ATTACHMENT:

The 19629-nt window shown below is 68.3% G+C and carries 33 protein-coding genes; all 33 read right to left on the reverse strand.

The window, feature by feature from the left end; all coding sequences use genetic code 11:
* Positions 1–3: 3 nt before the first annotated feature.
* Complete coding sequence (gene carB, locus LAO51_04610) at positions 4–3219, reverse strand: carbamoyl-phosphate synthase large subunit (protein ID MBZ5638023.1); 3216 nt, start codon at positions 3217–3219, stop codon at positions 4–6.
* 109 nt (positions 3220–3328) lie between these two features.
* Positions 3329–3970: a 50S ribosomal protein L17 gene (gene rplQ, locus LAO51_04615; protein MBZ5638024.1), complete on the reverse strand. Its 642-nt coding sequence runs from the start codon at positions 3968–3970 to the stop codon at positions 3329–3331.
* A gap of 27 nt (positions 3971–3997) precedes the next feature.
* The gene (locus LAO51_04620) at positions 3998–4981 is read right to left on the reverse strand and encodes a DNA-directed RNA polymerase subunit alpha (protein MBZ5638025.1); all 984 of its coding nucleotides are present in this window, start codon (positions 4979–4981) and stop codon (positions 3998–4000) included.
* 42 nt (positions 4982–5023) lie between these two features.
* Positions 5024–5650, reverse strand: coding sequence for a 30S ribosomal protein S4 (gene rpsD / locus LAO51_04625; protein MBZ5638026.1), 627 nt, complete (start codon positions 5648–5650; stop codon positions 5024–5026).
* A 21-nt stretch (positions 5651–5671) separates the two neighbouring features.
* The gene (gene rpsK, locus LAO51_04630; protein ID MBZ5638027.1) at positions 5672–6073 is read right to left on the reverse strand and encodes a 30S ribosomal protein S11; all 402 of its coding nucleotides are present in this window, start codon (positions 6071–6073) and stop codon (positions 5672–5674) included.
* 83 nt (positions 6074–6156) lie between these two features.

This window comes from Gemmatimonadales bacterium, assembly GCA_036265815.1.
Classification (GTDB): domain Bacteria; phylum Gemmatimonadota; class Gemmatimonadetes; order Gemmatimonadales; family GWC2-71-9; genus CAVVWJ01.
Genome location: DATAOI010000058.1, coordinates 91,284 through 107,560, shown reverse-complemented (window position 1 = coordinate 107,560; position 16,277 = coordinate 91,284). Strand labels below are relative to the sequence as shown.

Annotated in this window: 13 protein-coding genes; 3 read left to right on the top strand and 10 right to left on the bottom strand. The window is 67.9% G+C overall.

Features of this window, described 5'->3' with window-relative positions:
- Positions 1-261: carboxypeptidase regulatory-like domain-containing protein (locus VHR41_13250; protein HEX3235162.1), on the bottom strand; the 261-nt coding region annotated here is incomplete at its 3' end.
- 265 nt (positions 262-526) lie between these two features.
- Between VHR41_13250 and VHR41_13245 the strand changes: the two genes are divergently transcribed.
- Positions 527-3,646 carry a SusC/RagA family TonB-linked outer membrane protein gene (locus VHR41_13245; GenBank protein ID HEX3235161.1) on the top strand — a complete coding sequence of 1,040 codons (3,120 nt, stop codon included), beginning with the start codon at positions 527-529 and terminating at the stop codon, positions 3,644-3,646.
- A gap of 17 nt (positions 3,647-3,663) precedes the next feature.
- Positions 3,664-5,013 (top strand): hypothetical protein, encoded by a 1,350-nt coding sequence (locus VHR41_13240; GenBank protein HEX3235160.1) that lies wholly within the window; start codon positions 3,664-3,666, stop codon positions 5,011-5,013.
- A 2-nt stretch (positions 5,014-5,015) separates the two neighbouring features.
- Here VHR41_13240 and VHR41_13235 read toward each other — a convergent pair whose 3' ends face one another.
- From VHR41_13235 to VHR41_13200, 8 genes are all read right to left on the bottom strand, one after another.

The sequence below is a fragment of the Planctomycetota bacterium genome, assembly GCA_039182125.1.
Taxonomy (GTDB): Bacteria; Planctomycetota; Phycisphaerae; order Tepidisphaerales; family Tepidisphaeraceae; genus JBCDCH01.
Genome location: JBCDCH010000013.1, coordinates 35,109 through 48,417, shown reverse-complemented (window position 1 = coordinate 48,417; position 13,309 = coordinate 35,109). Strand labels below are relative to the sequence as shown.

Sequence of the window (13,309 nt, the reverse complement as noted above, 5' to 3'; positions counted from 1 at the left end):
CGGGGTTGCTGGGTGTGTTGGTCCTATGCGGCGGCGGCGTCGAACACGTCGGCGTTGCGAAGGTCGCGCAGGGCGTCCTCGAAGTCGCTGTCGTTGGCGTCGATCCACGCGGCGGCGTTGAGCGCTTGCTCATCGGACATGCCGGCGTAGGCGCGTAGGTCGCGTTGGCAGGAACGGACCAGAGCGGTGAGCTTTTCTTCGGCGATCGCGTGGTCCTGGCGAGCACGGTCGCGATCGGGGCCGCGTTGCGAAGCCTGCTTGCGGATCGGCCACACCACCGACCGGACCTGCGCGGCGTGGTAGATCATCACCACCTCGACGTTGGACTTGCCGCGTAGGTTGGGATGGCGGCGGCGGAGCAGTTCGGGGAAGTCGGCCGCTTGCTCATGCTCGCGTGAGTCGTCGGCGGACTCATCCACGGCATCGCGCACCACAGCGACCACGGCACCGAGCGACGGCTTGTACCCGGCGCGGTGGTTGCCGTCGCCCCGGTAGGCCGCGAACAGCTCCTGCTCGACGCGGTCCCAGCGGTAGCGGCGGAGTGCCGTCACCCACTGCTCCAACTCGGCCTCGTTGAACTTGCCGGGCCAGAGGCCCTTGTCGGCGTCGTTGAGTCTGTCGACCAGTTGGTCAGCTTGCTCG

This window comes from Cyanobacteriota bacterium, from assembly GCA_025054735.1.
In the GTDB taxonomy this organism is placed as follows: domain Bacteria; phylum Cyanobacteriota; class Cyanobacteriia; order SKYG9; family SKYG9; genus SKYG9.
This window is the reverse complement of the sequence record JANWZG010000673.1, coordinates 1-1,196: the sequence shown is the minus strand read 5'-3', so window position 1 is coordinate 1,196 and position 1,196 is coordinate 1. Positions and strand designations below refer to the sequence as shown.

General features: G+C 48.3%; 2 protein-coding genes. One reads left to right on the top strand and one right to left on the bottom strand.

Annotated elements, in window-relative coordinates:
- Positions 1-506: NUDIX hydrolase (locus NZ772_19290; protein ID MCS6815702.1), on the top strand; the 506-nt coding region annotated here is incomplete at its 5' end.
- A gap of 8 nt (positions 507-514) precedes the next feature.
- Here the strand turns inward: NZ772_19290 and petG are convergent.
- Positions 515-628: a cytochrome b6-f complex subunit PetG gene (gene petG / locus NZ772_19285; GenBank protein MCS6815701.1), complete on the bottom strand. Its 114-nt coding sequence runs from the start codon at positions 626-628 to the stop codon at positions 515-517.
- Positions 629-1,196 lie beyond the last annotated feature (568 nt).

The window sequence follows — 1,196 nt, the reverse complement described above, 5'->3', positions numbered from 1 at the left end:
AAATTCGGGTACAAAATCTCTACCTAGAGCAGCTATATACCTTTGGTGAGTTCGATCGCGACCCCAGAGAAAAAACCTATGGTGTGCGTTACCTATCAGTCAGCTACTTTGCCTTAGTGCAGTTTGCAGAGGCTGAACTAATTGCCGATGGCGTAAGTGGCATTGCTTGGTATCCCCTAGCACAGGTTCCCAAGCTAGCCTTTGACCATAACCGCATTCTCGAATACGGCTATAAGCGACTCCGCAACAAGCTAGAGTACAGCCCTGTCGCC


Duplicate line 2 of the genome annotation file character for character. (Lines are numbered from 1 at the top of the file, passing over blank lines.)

The window, feature by feature from the left end; all coding sequences use genetic code 11: